NOMBRES Y RELACIONES SOCIALES: EL GRUPO DE IGUALES COMO COMUNIDAD INTERPRETATIVA // NAMES AND SOCIAL RELATIONS: THE PEER GROUP AS AN INTERPRETIVE COMMUNITY

David Poveda

Resumen


RESUMEN
Este artículo examina el uso de los nombres (a través de apodos, referencias a terceras personas y relatos sobre ‘motes’) que hace un grupo de iguales de niños y niñas en sus interacciones espontáneas. Las prácticas de nombramiento tienen lugar en diferentes situaciones interactivas, como conflictos, narraciones o negociaciones y señalan diferentes grados de afiliación, inclusión o exclusión entre los iguales. El uso eficaz de estos nombres implica conocimientos compartidos por los miembros del grupo de iguales y, a su vez, estos conocimientos forman parte de ámbitos diferentes, y más o menos penetrables por terceras partes externas, de su cultura infantil (e.g. personajes populares de los medios de comunicación, personajes del barrio o participantes en relaciones íntimas). En consecuencia, la utilización de distintas clases de nombres informa sobre el lugar que ocupa cada interlocutor en el grupo entendido como comunidad interpretativa. Igualmente, el análisis del uso de nombres sirve para desentrañar aspectos de la estructura social del grupo de iguales. Los datos del trabajo provienen de una etnografía lingüística en torno a las interacciones entre iguales de un grupo de niños y niñas mayoritariamente de etnia gitana de una ciudad española de pequeño tamaño.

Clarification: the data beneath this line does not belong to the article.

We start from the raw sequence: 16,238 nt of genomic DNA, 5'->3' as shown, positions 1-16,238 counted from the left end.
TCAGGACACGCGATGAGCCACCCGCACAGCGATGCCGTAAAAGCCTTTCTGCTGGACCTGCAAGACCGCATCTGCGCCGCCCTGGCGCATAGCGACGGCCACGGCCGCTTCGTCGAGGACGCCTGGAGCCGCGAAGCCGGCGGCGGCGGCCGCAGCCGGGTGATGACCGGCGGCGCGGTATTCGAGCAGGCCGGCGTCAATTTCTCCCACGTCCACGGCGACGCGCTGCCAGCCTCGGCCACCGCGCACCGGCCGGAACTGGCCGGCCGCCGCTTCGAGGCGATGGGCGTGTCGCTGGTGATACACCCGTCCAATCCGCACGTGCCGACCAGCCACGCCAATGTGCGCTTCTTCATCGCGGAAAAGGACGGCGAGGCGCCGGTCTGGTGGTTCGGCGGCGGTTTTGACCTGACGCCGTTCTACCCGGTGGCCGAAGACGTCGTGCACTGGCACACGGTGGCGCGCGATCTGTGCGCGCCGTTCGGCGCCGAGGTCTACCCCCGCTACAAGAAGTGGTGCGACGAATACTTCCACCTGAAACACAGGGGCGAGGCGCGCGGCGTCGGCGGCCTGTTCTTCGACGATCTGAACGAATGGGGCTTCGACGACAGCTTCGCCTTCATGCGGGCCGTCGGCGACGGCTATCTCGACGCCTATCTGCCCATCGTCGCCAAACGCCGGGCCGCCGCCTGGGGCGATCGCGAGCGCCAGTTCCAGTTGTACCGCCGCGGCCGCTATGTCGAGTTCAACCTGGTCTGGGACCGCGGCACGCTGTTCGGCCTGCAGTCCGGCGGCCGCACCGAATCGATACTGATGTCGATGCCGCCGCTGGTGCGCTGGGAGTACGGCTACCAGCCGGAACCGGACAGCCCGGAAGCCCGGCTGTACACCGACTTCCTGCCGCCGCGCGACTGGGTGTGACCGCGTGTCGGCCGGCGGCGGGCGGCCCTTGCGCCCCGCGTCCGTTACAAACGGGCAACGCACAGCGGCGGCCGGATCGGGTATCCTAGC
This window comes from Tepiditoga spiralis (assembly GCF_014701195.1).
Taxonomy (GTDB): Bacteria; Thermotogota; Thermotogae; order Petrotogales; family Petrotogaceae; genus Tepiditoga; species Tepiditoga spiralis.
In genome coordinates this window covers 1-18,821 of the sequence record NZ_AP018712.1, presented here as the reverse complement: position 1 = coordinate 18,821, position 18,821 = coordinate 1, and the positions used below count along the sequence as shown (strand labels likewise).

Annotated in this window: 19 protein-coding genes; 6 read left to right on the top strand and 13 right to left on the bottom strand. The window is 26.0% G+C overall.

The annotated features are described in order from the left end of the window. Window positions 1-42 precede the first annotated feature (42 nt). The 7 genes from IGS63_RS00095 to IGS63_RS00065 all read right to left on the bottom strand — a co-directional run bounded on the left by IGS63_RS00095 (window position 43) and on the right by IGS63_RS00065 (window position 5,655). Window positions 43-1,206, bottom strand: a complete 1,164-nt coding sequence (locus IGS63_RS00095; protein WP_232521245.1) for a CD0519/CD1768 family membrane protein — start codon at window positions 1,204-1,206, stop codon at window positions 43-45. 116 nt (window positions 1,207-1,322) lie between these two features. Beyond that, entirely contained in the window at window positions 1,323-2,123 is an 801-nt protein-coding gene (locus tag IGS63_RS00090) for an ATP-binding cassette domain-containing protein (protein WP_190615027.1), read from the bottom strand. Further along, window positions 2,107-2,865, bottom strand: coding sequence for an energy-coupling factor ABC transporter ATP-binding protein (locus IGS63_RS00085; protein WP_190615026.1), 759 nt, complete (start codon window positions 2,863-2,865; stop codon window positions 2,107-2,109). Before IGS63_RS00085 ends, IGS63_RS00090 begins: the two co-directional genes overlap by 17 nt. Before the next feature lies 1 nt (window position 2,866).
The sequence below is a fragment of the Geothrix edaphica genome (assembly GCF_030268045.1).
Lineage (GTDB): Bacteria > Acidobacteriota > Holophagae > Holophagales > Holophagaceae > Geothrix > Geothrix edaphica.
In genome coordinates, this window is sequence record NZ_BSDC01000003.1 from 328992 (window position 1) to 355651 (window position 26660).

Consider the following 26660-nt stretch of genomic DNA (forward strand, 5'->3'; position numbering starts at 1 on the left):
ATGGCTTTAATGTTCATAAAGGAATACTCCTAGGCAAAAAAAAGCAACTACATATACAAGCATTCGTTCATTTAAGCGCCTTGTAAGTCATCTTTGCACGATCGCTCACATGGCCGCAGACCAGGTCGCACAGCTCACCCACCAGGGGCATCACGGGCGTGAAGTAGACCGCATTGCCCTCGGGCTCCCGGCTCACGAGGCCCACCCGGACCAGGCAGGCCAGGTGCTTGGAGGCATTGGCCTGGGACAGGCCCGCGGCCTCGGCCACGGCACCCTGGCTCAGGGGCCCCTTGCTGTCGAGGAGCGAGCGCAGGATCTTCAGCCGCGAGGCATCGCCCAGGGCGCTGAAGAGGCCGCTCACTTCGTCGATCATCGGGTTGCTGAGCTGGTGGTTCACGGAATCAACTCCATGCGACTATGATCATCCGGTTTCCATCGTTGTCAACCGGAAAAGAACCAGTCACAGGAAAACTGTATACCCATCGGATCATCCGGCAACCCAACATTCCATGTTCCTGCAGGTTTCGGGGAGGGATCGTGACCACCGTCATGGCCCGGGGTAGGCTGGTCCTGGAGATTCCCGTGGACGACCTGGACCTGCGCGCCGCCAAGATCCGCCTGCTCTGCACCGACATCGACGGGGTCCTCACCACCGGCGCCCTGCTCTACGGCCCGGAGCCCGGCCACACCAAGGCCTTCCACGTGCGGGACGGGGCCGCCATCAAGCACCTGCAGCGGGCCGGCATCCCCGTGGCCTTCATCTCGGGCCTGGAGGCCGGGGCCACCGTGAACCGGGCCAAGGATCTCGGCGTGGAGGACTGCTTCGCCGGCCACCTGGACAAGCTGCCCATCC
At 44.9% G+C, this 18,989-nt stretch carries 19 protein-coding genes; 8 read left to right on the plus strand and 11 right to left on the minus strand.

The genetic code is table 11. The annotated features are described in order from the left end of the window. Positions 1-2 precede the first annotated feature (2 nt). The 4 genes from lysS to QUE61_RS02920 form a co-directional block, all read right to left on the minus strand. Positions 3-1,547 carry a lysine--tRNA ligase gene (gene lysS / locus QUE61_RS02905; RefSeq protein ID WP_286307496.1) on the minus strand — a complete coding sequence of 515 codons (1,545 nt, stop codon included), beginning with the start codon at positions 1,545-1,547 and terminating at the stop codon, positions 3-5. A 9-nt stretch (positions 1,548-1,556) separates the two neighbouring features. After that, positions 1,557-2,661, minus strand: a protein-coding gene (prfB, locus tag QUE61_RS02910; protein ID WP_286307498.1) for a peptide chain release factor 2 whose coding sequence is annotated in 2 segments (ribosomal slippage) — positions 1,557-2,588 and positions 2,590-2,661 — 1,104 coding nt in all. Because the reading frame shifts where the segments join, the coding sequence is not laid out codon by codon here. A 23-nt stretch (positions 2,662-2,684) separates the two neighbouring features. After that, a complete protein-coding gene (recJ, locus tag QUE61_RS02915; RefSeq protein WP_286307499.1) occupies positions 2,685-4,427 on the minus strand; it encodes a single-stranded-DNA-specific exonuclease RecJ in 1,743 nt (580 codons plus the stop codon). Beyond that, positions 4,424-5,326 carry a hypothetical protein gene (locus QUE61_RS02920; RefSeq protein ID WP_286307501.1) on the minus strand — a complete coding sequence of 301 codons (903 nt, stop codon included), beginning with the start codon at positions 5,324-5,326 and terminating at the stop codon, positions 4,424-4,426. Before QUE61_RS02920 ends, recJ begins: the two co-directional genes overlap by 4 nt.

PALABRAS CLAVE: Interacción entre iguales - Comunidad interpretativa - Nombres - Etnografía lingüística.

 

ABSTRACT
This article examines how members of a child peer group use names (through nicknames, references to third parties and narratives around names) in their spontaneous interactions. Naming practices take place in different interactional situations, such as conflicts, narratives or negotiations and they signal different forms of affiliation, inclusion or exclusion in the peer group. Efficient use of names involves shared knowledge between members of the peer group and this knowledge is related to different domains, which are more or less accessible to external third parties, of their peer culture (e.g. media figures, neighborhood characters or participants in intimate relationships). Consequently, name use provides information on the place that each interlocutor plays in the group understood as an interpretive community. Also, the analysis of name use can uncover aspects of the peer group’s social structure. The data of this study comes from a linguistic ethnography focused on peer interactions of a mostly Gitano group of children from a small city in Spain.


KEYWORDS: Peer interactions - Interpretive community - Names - Linguistic thnography.


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Referencias


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